The holidays mean different things to different people. For some, it's the best time of year, packed with shopping, eating and good times. For others, it's a stressful period full of family drama and agita. Most people experience some mix of both.
If you want to develop a parenting plan that meets the unique needs of your kids and family, then you need to be in control. Choose a divorce process and work with professionals that allow you -- not the courts -- to make the decisions.
I'm going to say it over and over and over again until my last breath -- "Mediation" that is handled as a "settlement conference," but with a "mediator" rather than a judicial officer is not mediation.
The goal in enlisting mental health professionals in your divorce is to help you move forward. Remember, there is no shame in asking for help, especially if it will get you to a better place emotionally and spiritually.
Holiday preparations are in full swing. The shopping malls are packed like a can of sardines and if you're like me, you're probably a little overwhelmed and stressed about getting the perfect gift for your loved ones.
Would the comfy lounge chairs and soothing smell of lattes create the kind of inviting atmosphere, where people going through the most challenges conflicts of their lives, could open up and discuss their divorce?
Most who have been through a divorce will tell you that it is a marathon, not a sprint. In order to get to the finish line without collapsing, it is helpful to have a coach guide you from beginning to end.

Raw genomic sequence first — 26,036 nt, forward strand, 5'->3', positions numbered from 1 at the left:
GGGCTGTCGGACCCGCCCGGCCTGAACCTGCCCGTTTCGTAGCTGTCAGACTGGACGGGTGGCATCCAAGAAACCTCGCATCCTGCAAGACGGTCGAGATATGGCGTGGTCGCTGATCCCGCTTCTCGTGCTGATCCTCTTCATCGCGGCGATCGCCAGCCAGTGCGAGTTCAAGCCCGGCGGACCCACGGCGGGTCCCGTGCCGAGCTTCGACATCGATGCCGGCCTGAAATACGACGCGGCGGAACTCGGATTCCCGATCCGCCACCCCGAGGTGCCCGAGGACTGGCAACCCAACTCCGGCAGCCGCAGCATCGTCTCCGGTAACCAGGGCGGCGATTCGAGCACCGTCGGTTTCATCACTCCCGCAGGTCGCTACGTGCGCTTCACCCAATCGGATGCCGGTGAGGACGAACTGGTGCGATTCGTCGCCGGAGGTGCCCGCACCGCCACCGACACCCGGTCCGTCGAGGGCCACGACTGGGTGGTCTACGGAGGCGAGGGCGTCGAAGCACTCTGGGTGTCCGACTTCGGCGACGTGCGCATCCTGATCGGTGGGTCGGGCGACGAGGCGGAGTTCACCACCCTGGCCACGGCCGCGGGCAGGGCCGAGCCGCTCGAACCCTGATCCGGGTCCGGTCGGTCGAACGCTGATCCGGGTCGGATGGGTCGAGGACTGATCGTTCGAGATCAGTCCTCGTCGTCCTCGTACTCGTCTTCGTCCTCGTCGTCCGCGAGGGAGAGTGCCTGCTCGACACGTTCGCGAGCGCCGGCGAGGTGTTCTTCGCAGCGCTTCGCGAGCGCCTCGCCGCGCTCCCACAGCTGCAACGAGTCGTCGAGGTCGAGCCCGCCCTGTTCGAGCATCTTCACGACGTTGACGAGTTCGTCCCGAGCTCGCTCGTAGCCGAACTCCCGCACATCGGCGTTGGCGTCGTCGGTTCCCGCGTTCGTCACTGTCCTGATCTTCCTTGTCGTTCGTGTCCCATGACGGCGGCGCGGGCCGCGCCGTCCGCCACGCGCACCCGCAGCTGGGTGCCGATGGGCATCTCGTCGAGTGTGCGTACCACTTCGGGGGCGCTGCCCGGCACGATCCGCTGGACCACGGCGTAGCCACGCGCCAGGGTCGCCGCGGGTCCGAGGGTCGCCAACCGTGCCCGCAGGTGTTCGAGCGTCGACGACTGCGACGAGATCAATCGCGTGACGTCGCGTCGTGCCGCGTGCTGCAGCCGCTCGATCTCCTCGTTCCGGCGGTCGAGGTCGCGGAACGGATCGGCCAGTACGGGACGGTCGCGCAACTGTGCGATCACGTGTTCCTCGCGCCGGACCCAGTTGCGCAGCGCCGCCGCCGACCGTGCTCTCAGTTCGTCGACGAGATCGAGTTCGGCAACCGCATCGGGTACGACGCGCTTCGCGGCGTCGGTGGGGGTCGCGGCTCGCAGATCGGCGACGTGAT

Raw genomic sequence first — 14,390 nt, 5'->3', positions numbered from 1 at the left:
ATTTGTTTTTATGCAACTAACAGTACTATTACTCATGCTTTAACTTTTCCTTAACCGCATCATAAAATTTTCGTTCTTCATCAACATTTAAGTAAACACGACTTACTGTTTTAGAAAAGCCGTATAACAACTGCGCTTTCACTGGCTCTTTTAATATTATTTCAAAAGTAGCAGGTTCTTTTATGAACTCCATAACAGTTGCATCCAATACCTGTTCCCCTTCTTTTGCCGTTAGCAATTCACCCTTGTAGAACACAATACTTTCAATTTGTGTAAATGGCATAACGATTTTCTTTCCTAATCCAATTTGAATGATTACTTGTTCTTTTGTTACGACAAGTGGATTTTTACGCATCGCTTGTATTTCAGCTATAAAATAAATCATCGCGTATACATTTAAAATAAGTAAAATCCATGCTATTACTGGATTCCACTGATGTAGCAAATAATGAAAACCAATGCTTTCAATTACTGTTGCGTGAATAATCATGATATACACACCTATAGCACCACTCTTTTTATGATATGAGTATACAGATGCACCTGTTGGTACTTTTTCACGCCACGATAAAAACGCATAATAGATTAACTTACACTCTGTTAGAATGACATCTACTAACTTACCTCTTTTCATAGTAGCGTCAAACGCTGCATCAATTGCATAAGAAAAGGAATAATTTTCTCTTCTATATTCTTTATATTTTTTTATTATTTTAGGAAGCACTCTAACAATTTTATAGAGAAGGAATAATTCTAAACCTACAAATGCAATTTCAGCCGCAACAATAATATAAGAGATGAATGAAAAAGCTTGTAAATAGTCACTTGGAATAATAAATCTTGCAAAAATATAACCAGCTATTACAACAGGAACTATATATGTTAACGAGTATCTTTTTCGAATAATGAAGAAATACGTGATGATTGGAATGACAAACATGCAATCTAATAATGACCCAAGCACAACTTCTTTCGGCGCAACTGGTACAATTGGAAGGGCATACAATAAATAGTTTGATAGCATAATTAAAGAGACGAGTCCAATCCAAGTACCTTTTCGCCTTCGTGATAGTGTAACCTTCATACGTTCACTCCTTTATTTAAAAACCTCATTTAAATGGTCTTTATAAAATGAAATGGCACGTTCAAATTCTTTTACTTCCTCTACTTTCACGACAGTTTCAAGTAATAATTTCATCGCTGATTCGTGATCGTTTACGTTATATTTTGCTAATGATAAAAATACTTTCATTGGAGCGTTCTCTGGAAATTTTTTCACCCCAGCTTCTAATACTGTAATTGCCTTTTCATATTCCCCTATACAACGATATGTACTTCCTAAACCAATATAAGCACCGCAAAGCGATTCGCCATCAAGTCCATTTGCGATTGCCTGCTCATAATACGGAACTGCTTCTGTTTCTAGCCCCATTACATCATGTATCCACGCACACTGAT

Each parent is responsible to keep their own emotional upset out of the kids' lives. It's fine to let them know or see that you are working through some stuff, but your promise has to be to not work it out in their presence. Get help for yourself outside the walls of your house.
In the heat of your divorce, have you thought about possibly moving your children to another city, state or even country? Whatever your reason, there are important things to consider before you make a decision to move away with your children.
In my state, as a man, if you want something other than the SPO and non-custodial parent role, you're going to have to fight. You're going to have to disagree with your expensive 'parenting planning' and PH.D family therapist.
Parents most often live in different towns, perhaps different states, perhaps different regions of this country. But, unlike most of the year with cookie cutter visitation arrangements, the summer means even more scheduling, more agendas.
It's five days after the split, and I am waiting to meet with my attorney--the Divorce King of Seattle, from what I can tell--to discuss the parenting plan, child support, and how the bounty of my marriage is to be divided.